Added January 28, 2019
This study explored the causal relationship between self-esteem and school belongingness among a sample of 175 urban youth in high school. The results offered support for the personal agency perspective of growth in self-esteem leading to growth school belongingness. On the other hand, growth in school belongingness does not appear to lead changes in self-esteem. The degree to which high school students feel a bond with school, then, may in part represent a manifestation of their personality traits – in this case, perceptions of one’s value and worth.
While interventions seeking to enhance self-esteem may increase school belongingness, the impact may be modest. Therefore, addressing multiple factors known to influence school belongingness should be considered, such as peer rejection, social skills, friendships, teacher-student relationships, and after-school programs. This comprehensive approach, ironically, underscores the environmental mismatch perspective. In other words, because the impact of such practices in high school may be small, growth is more likely to occur when they are implemented at earlier phases of adolescence when self-esteem is more responsive to change. Such practices are particularly important for low-income urban youth. Schools can function as a natural environment where barriers to fostering positive youth development among urban youth (while reducing the risk for adverse outcomes) can be overcome. Whether interventions are delivered during middle school or high school, school counselors can play a major role in the development, implementation, and evaluation of relevant policies and practices.
Within the context of the study’s findings, two interventions that school counselors can employ are mentoring and extracurricular activities. Other approaches could involve growth mindset interventions as well as youth participation action research activities. Both of these practices have been used to empower low-income urban youth in high school settings.
Uwah, McMahon, and Furlow (2008) recommended that school counselors encourage male African American high school students to get involved in out-of-school time activities. Consistent with Vera et al. (2018), such practices are important for low-income urban youth in “finding ways to help students feel as though they are a valuable part of the school” (p. 8). Based on a meta-analysis of 24 studies, Ciocanel, Power, Eriksen, and Gillings (2017) examined positive youth development interventions that occurred after school rather than during school. Similar to Taylor et al. (2017), they found significant effect sizes for impact on academic achievement and psychological adjustment. Six studies analyzed self-perceptions, nearly all of which utilized mentoring as a component or the sole intervention. Targeting self-esteem in mentoring programs coincides with the role of school counselors as agents of positive youth development. Perry, Wallace, and Barto (2013) observed that a relatively untested model of mentoring, school-based group mentoring, deserves more attention among adolescents with respect to its fit with developmental tasks and its capacity to reach a greater number of youth, particularly urban youth.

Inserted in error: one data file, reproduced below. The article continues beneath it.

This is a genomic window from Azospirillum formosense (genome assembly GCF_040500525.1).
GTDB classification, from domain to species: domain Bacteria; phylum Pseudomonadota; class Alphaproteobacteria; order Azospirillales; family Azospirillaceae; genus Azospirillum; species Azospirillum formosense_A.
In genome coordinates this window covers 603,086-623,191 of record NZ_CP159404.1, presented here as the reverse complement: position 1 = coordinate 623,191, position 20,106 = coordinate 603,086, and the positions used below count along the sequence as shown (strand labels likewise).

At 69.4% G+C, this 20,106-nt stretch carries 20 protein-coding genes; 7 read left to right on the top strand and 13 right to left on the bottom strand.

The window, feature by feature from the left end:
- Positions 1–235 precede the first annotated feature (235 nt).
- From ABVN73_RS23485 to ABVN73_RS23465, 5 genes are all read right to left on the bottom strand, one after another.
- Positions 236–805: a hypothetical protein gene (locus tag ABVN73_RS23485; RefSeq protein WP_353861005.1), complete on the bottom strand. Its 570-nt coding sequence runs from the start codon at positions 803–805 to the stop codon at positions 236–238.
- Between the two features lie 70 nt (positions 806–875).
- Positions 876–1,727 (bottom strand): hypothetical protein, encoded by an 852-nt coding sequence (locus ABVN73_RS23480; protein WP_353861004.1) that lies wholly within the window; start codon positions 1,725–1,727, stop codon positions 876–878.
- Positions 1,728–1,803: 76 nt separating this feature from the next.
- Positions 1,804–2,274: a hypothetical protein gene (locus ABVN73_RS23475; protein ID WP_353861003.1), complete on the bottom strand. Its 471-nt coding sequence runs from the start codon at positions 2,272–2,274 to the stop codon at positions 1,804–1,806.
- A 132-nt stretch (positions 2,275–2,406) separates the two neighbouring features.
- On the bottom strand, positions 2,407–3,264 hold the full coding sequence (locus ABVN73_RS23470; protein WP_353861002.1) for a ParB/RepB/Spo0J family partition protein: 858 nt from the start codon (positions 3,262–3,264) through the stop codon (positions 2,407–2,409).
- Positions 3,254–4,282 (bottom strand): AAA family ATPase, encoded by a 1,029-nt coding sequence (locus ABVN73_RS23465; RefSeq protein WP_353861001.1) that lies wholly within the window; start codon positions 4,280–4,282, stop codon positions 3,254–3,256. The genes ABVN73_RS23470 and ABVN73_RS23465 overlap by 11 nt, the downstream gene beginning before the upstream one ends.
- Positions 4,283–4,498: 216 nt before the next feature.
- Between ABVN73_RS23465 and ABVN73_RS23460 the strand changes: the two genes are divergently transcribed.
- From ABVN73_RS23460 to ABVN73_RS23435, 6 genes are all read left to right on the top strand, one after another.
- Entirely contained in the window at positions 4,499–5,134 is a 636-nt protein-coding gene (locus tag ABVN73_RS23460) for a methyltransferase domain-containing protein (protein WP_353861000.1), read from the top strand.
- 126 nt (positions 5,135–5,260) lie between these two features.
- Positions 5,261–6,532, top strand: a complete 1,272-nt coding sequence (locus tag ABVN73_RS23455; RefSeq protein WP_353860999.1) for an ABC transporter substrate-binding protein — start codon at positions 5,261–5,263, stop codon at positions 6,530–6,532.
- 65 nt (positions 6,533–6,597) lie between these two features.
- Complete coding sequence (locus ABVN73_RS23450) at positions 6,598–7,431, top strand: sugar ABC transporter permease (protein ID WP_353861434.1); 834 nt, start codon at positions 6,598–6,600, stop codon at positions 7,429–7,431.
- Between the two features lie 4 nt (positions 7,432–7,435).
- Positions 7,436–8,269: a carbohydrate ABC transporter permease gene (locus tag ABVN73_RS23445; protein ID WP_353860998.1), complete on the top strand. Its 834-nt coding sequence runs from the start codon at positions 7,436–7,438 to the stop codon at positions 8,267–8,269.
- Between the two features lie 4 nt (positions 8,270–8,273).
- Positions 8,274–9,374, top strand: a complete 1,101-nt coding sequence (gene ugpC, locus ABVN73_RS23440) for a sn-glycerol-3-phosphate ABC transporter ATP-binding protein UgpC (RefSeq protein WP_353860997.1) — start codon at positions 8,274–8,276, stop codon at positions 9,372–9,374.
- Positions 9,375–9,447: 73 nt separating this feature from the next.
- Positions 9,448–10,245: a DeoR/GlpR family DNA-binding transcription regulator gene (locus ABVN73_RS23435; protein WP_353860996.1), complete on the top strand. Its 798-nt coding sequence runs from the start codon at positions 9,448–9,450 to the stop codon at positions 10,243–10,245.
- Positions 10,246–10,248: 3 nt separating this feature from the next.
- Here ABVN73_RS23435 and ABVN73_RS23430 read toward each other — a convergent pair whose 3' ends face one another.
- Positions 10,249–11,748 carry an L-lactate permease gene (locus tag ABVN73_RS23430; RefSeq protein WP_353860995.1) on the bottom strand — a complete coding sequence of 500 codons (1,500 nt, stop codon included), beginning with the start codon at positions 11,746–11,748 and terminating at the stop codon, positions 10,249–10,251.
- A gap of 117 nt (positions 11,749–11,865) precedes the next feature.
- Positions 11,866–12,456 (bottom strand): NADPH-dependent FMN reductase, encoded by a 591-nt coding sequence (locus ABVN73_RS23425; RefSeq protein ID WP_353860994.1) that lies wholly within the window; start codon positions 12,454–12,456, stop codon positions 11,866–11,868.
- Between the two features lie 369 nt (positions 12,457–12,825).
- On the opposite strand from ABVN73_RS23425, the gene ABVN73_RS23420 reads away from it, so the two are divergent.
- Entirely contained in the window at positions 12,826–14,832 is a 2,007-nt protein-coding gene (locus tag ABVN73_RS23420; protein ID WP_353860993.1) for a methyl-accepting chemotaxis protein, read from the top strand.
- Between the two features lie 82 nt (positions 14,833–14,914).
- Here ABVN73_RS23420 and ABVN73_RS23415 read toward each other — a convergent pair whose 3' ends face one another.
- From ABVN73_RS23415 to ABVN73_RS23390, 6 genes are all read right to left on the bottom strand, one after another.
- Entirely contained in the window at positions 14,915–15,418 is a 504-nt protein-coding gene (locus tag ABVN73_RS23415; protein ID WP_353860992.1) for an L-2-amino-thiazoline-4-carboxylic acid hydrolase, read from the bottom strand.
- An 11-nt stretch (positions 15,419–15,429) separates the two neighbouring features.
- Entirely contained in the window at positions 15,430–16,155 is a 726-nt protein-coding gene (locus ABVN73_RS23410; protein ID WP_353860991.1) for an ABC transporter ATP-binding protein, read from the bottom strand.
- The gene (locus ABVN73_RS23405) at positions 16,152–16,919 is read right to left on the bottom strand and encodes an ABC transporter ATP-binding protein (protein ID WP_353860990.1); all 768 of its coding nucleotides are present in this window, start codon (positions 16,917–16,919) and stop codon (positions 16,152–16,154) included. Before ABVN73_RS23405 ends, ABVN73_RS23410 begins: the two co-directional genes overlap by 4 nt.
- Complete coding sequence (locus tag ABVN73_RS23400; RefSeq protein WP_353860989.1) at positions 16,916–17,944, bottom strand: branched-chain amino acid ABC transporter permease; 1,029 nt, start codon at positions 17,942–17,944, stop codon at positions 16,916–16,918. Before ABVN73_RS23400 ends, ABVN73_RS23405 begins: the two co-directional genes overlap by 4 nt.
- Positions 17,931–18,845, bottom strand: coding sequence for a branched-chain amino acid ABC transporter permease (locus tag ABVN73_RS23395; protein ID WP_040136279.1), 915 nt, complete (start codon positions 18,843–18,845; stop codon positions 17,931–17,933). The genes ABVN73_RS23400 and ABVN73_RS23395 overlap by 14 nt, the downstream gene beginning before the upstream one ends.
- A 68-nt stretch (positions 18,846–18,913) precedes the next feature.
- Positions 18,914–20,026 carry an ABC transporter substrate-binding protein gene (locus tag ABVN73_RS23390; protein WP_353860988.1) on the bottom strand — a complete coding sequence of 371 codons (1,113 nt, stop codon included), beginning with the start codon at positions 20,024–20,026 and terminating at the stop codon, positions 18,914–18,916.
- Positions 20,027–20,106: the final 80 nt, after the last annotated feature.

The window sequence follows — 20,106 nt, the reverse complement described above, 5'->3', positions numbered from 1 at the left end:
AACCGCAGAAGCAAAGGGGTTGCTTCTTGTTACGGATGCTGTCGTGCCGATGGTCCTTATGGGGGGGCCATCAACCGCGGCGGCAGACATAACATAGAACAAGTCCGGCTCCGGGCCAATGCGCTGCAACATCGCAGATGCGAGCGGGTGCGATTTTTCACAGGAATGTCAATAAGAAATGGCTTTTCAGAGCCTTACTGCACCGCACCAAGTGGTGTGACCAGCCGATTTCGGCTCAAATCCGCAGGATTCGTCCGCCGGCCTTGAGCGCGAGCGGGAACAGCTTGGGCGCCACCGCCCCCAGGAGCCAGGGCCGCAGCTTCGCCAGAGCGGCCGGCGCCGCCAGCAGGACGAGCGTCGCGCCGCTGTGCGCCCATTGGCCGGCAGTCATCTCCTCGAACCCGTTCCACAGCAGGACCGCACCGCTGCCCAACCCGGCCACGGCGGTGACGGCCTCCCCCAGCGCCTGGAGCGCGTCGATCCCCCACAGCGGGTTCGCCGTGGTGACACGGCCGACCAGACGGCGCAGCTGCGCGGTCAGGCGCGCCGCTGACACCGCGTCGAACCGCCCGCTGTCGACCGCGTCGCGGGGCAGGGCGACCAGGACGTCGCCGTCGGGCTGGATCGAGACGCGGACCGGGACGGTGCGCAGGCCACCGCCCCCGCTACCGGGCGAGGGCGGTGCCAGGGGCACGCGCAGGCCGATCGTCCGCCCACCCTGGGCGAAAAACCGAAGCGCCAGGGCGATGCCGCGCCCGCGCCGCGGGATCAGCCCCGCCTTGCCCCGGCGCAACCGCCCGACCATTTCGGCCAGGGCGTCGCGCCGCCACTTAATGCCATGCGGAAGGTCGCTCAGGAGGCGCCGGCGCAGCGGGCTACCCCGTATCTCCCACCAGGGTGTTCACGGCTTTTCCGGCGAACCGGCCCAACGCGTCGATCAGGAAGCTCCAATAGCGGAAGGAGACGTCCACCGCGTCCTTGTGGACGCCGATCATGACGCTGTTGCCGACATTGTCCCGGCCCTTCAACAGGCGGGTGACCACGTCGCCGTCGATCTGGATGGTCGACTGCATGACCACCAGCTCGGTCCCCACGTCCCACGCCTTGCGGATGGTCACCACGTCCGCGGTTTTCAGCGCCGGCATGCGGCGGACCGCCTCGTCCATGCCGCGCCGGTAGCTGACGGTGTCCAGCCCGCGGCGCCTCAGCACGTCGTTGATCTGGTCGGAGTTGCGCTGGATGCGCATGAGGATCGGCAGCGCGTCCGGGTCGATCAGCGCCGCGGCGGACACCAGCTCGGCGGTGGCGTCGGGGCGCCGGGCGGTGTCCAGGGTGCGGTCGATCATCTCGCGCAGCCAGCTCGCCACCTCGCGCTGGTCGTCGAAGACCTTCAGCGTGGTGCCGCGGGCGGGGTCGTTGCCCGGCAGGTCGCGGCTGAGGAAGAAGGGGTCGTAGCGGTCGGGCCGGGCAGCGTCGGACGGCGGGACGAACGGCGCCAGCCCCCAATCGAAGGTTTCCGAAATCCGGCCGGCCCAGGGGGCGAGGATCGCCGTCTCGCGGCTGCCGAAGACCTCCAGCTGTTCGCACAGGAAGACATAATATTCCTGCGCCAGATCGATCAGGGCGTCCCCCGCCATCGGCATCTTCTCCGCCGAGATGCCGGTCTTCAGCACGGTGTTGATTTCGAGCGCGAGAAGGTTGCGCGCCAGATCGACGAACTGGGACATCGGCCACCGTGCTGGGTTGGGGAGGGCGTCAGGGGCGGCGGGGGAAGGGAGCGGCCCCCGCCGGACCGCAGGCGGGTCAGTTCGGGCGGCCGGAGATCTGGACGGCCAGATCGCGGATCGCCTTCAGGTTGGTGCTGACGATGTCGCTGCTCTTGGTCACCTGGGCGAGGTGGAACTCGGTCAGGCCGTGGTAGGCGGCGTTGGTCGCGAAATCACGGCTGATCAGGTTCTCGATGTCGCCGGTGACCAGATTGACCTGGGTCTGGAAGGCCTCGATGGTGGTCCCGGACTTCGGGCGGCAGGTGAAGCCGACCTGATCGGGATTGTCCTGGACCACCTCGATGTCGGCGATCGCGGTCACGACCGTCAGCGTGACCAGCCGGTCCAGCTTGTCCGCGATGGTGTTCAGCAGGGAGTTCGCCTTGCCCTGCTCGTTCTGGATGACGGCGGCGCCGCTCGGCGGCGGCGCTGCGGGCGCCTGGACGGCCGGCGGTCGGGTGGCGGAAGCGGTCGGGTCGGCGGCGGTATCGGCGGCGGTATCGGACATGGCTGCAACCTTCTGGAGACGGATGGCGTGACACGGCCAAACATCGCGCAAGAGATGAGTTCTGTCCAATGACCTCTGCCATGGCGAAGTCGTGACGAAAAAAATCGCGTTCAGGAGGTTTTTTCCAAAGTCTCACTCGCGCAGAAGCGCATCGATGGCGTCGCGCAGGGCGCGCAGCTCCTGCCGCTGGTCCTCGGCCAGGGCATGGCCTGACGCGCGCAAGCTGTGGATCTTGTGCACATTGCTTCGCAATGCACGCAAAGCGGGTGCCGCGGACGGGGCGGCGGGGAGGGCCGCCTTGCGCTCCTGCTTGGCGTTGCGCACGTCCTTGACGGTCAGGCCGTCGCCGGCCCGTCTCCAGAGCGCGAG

In addition to extracurricular activities and mentoring, Brougham and Kashubeck-West (2018) have examined the role of a growth mindset intervention in facilitating ASCA’s (2014) mindset standards among youth in an urban high school. Although they did not examine the program’s impact on self-esteem, non-cognitive factors associated with developing a growth mindset are also, in theory, associated with self-esteem. From a personal agency perspective, mindset interventions seeking to change students’ beliefs about their ability to improve their intelligence may simultaneously improve the way they feel about themselves in general. In a similar manner, school counselors may collaborate with school staff and community agencies in the delivery of youth participatory action research (YPAR); these are activities that not only empower young people to address societal inequities or conditions of oppression, but may also facilitate their sense of self. This kind of intervention is highly relevant to the life experiences of urban youth. In fact, self-esteem was a targeted outcome in the evaluation of a YPAR program aimed at promoting the civic engagement and positive youth development of low-income urban youth in five public high schools (Ozer & Douglas, 2013).
Justin C. Perry, PhD, Bethany D. Lavins-Merillat
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